AGSA Strategic Plan 2014 – 2015
Mr Makwetu went on to highlight AGSA’s key strategic objectives. The simplicity, clarity and relevance of AGSA messages involved maintaining the high quality of its auditing, ensuring messages reached all stakeholders and making recommendations to auditees to support effective financial management. AGSA’s leadership needed to be increasingly visible in order to establish, maintain and own stakeholder relationships and encourage clean administration. Funding should be sufficient to ensure the AG’s Office fulfills its mandate whilst maintaining independence. This mandate must be implemented economically, efficiently and effectively. By strengthening its human capital, AGSA can build a dynamic, successful workforce that has the experience and qualifications necessary for the AG’s work. It will continue to adhere to standards of excellence for clean administration and continue to improve the timeliness of AGSA reports.
The international standards adhered to by the AGSA were explained to the Committee as were its international commitments. The International Organisation of Supreme Audit Institutions (INTOSAI) is the international body of all AGs across the world. The former South African AG held presidency from 2010 until 2013, bringing South Africa into the global space in terms of the development of international AG standards. AGSA chaired the working group on the value and benefits of supreme audit institutions across the board which resulted in a resolution at the Beijing UN assembly. The AGSA intends to continue its international journey.
Standing Committee on Auditor-General (SCoAG) and AGSA working relationship
Mr Makwetu stated that the AG’s Office is accountable to the National Assembly, which the Standing Committee oversees on its behalf. AGSA’s main accountability instruments are the strategic plan / budget and the annual report on its performance. These are tabled annually in the National Assembly. The Standing Committee on the Auditor-General is the way in which the National Assembly fulfils its role according to the PAA. The AG has overall control of AGSA and is accountable for its administration as outlined in the PAA. Provision is made for an audit board committee to be appointed by the Deputy Auditor-General (DAG), in consultation with the Auditor-General, with specific functions and governance requirements. The DAG is subject to direction from the AG, head of the administration of the AGSA and responsible for administration management.
Mr Makwetu said that the Standing Committee is required to meet to discuss the Annual Report after its tabling and the Strategic Plan and Budget, in addition to other PAA required interactions. Meetings are led by the AG or DAG depending on availability. The SCoAG’s responsibilities are outlined in the PAA. The Committee has a constitutional requirement to protect the independence, impartiality and effectiveness of the AG. It must provide advice to the National Assembly, provide an opinion on the appointment of the DAG and offer an opinion on regulations. The Committee provides general oversight in accordance with the Constitution, considering the performance of the AG’s Office including the annual report, financial statements and the audit report on these statements. It must also consider budget and audit related matters.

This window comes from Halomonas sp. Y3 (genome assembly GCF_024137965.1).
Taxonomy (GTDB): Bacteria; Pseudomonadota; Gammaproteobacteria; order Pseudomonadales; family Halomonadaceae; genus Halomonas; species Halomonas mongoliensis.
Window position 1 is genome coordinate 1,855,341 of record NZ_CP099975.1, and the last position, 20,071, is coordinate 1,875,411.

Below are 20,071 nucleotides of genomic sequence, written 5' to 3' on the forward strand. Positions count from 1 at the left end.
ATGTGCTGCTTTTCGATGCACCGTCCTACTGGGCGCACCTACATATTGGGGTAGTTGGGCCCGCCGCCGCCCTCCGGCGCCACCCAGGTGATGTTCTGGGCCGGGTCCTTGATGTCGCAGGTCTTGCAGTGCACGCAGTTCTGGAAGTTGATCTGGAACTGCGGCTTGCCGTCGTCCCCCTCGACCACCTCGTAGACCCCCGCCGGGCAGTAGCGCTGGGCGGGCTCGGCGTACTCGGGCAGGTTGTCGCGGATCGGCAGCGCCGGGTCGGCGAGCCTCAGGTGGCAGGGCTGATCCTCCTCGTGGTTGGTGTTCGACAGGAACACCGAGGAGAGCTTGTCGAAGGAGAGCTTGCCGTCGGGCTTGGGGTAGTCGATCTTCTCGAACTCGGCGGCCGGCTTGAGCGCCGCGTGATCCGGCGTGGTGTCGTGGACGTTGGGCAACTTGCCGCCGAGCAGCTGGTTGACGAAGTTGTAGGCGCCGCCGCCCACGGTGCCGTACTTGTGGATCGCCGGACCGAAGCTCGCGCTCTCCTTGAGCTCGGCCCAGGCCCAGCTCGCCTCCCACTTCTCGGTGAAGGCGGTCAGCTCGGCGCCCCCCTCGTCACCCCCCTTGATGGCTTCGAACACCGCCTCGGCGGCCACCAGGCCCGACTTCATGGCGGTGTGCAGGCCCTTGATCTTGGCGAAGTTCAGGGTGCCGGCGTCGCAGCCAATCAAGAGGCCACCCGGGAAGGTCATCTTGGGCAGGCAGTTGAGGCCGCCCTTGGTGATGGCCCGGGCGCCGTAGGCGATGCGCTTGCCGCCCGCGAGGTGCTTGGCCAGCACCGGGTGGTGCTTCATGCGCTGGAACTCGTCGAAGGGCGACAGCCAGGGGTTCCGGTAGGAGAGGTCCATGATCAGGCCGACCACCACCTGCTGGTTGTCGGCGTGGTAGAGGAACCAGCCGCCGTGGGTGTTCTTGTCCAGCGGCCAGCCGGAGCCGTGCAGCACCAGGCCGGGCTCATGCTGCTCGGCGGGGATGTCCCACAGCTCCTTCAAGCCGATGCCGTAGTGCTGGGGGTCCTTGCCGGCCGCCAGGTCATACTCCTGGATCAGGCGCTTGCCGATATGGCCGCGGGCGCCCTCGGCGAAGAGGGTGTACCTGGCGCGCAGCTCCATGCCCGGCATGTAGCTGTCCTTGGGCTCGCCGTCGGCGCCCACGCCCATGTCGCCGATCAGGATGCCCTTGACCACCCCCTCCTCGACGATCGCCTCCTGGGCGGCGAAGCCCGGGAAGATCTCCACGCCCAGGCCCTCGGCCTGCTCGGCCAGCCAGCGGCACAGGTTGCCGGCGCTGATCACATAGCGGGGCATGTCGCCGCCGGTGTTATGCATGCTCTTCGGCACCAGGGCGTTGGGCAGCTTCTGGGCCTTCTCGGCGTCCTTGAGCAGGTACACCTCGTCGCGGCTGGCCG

Issues requiring immediate attention
Mr Makwetu presented issues requiring the Committee’s attention. These included the Integrated Annual Report, the Strategic Plan and Budget for 2015-18, the annual confirmation of the External Auditor for AGSA and the audit directive. Outstanding debt throughout the provinces was a major issue that the AG wanted to address. A lot of the municipalities do not have a strong income base but the AGSA must audit inefficiencies regardless. This will be demonstrated in the annual report. The Committee and the AGSA need to focus on this matter in order to fulfill their mandate. The analysis will be brought before the Committee at a later engagement but the figures show debt in both local and national government escalating over time. The AG would like to discuss it further with the Committee so it does not constrain their activities.
Ms N Khunou (ANC) thanked Mr Makwetu for his presentation. The organogram on the presentation was not clear and she requested a copy. The government faced challenges, including recruiting into the AGSA. How can the Committee and the AGSA encourage more black people into the industry? In many universities there are people studying accounting but progressing to the next level was a difficulty. When using external firms it is necessary to make sure the AGSA uses black companies. She asked how the AGSA assisted municipalities that struggled financially. Does the AGSA advise them on where to cut spending?
Ms Khunou reminded committee members that the Standing Committee on the Auditor-General met on Fridays. It was a working day for this committee which could pose a problem for some of the members.
Ms D Carter (COPE) referred to slide 11 of the presentation and asked if the AGSA was looking at the management letters and not only the financial statements. The predetermined objectives are linked to service delivery – one of the problems is that municipality budgets take too long to be approved and it needs to be quicker. The Committee should have on-going access to AG local government reports, not only twice a year or four times a year. She is aware of nine companies closing down having not been paid by the municipalities, but the municipalities have still received a clean audit. This is disturbing because members cannot see what is really happening. The compilation of the findings register should be more detailed and the Committee should derive systems and procedures from it.